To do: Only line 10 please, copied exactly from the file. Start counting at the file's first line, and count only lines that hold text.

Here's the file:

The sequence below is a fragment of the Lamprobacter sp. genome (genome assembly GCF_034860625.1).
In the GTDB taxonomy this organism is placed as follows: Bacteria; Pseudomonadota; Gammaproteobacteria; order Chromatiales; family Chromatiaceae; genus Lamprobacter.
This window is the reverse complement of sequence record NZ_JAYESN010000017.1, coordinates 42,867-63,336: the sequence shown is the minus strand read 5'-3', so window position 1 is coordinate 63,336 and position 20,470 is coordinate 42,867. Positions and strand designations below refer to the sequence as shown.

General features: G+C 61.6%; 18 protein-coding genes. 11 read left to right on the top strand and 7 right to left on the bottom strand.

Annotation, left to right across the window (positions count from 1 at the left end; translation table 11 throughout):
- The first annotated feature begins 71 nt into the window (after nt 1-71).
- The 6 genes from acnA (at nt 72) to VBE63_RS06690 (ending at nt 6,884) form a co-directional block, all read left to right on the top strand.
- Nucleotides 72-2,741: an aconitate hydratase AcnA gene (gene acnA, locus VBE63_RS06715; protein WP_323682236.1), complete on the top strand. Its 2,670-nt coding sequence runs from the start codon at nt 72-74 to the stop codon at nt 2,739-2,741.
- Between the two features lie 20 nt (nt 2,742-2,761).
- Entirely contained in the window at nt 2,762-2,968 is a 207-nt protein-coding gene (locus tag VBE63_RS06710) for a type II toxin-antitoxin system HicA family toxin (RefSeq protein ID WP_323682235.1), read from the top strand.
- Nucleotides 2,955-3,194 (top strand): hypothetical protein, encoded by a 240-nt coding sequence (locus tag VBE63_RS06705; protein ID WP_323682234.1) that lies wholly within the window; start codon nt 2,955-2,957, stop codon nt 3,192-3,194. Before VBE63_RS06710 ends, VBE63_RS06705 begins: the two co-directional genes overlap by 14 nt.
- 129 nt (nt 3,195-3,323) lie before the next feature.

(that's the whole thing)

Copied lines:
- Entirely contained in the window at nt 2,762-2,968 is a 207-nt protein-coding gene (locus tag VBE63_RS06710) for a type II toxin-antitoxin system HicA family toxin (RefSeq protein ID WP_323682235.1), read from the top strand.